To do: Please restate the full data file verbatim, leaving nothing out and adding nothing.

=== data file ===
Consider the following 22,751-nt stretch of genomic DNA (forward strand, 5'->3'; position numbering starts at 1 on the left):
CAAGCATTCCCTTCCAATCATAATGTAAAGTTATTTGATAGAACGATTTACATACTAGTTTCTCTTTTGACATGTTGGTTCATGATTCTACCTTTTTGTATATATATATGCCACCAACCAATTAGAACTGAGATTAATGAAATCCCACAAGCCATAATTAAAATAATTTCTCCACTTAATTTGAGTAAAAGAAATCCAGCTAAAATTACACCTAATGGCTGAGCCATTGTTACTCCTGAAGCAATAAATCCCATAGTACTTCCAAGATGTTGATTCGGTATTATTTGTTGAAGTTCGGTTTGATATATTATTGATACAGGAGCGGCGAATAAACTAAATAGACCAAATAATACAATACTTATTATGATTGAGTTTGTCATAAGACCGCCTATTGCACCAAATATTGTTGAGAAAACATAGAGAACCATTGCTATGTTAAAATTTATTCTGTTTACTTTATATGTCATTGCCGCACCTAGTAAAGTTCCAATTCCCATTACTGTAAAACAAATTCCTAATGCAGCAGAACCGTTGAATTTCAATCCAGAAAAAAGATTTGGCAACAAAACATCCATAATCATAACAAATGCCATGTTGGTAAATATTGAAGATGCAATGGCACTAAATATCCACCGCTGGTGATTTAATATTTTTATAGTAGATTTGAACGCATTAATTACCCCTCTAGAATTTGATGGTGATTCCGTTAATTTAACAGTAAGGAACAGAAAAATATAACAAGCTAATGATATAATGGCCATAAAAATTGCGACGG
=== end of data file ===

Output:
Consider the following 22,751-nt stretch of genomic DNA (forward strand, 5'->3'; position numbering starts at 1 on the left):
CAAGCATTCCCTTCCAATCATAATGTAAAGTTATTTGATAGAACGATTTACATACTAGTTTCTCTTTTGACATGTTGGTTCATGATTCTACCTTTTTGTATATATATATGCCACCAACCAATTAGAACTGAGATTAATGAAATCCCACAAGCCATAATTAAAATAATTTCTCCACTTAATTTGAGTAAAAGAAATCCAGCTAAAATTACACCTAATGGCTGAGCCATTGTTACTCCTGAAGCAATAAATCCCATAGTACTTCCAAGATGTTGATTCGGTATTATTTGTTGAAGTTCGGTTTGATATATTATTGATACAGGAGCGGCGAATAAACTAAATAGACCAAATAATACAATACTTATTATGATTGAGTTTGTCATAAGACCGCCTATTGCACCAAATATTGTTGAGAAAACATAGAGAACCATTGCTATGTTAAAATTTATTCTGTTTACTTTATATGTCATTGCCGCACCTAGTAAAGTTCCAATTCCCATTACTGTAAAACAAATTCCTAATGCAGCAGAACCGTTGAATTTCAATCCAGAAAAAAGATTTGGCAACAAAACATCCATAATCATAACAAATGCCATGTTGGTAAATATTGAAGATGCAATGGCACTAAATATCCACCGCTGGTGATTTAATATTTTTATAGTAGATTTGAACGCATTAATTACCCCTCTAGAATTTGATGGTGATTCCGTTAATTTAACAGTAAGGAACAGAAAAATATAACAAGCTAATGATATAATGGCCATAAAAATTGCGACGG